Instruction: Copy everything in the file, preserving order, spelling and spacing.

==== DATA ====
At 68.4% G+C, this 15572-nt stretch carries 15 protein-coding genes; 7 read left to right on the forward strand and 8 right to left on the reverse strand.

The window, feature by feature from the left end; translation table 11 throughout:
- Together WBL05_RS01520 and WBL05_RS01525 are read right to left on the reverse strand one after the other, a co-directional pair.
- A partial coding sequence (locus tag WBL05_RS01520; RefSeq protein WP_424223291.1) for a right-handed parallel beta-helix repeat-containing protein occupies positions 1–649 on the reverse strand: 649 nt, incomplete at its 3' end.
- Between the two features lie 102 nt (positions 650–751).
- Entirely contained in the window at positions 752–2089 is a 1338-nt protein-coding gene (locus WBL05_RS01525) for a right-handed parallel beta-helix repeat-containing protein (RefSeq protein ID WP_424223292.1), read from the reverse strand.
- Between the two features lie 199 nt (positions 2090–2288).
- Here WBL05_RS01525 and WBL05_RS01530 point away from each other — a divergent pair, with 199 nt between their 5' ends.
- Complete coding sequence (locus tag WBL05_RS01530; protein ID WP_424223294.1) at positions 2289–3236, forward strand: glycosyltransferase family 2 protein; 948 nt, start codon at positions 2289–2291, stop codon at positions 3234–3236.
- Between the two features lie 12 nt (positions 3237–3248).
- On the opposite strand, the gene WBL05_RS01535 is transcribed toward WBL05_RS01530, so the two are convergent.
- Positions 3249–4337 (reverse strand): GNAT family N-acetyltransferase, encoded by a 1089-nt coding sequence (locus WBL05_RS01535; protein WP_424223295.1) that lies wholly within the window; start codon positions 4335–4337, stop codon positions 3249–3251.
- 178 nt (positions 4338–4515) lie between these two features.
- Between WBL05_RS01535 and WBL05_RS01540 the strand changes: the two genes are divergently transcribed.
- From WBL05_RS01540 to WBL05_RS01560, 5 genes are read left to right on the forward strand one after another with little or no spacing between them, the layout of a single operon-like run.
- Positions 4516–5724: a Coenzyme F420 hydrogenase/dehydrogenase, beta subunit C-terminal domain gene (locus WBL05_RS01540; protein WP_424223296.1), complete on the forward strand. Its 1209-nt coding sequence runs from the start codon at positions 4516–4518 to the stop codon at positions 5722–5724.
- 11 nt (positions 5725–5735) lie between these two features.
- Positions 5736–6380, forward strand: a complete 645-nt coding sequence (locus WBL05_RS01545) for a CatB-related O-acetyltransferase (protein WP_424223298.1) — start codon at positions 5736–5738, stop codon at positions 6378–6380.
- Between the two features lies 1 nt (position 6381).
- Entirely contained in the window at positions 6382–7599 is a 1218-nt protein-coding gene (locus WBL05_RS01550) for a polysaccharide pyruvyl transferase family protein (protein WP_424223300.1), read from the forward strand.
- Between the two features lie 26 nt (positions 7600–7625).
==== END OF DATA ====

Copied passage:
At 68.4% G+C, this 15572-nt stretch carries 15 protein-coding genes; 7 read left to right on the forward strand and 8 right to left on the reverse strand.

The window, feature by feature from the left end; translation table 11 throughout:
- Together WBL05_RS01520 and WBL05_RS01525 are read right to left on the reverse strand one after the other, a co-directional pair.
- A partial coding sequence (locus tag WBL05_RS01520; RefSeq protein WP_424223291.1) for a right-handed parallel beta-helix repeat-containing protein occupies positions 1–649 on the reverse strand: 649 nt, incomplete at its 3' end.
- Between the two features lie 102 nt (positions 650–751).
- Entirely contained in the window at positions 752–2089 is a 1338-nt protein-coding gene (locus WBL05_RS01525) for a right-handed parallel beta-helix repeat-containing protein (RefSeq protein ID WP_424223292.1), read from the reverse strand.
- Between the two features lie 199 nt (positions 2090–2288).
- Here WBL05_RS01525 and WBL05_RS01530 point away from each other — a divergent pair, with 199 nt between their 5' ends.
- Complete coding sequence (locus tag WBL05_RS01530; protein ID WP_424223294.1) at positions 2289–3236, forward strand: glycosyltransferase family 2 protein; 948 nt, start codon at positions 2289–2291, stop codon at positions 3234–3236.
- Between the two features lie 12 nt (positions 3237–3248).
- On the opposite strand, the gene WBL05_RS01535 is transcribed toward WBL05_RS01530, so the two are convergent.
- Positions 3249–4337 (reverse strand): GNAT family N-acetyltransferase, encoded by a 1089-nt coding sequence (locus WBL05_RS01535; protein WP_424223295.1) that lies wholly within the window; start codon positions 4335–4337, stop codon positions 3249–3251.
- 178 nt (positions 4338–4515) lie between these two features.
- Between WBL05_RS01535 and WBL05_RS01540 the strand changes: the two genes are divergently transcribed.
- From WBL05_RS01540 to WBL05_RS01560, 5 genes are read left to right on the forward strand one after another with little or no spacing between them, the layout of a single operon-like run.
- Positions 4516–5724: a Coenzyme F420 hydrogenase/dehydrogenase, beta subunit C-terminal domain gene (locus WBL05_RS01540; protein WP_424223296.1), complete on the forward strand. Its 1209-nt coding sequence runs from the start codon at positions 4516–4518 to the stop codon at positions 5722–5724.
- 11 nt (positions 5725–5735) lie between these two features.
- Positions 5736–6380, forward strand: a complete 645-nt coding sequence (locus WBL05_RS01545) for a CatB-related O-acetyltransferase (protein WP_424223298.1) — start codon at positions 5736–5738, stop codon at positions 6378–6380.
- Between the two features lies 1 nt (position 6381).
- Entirely contained in the window at positions 6382–7599 is a 1218-nt protein-coding gene (locus WBL05_RS01550) for a polysaccharide pyruvyl transferase family protein (protein WP_424223300.1), read from the forward strand.
- Between the two features lie 26 nt (positions 7600–7625).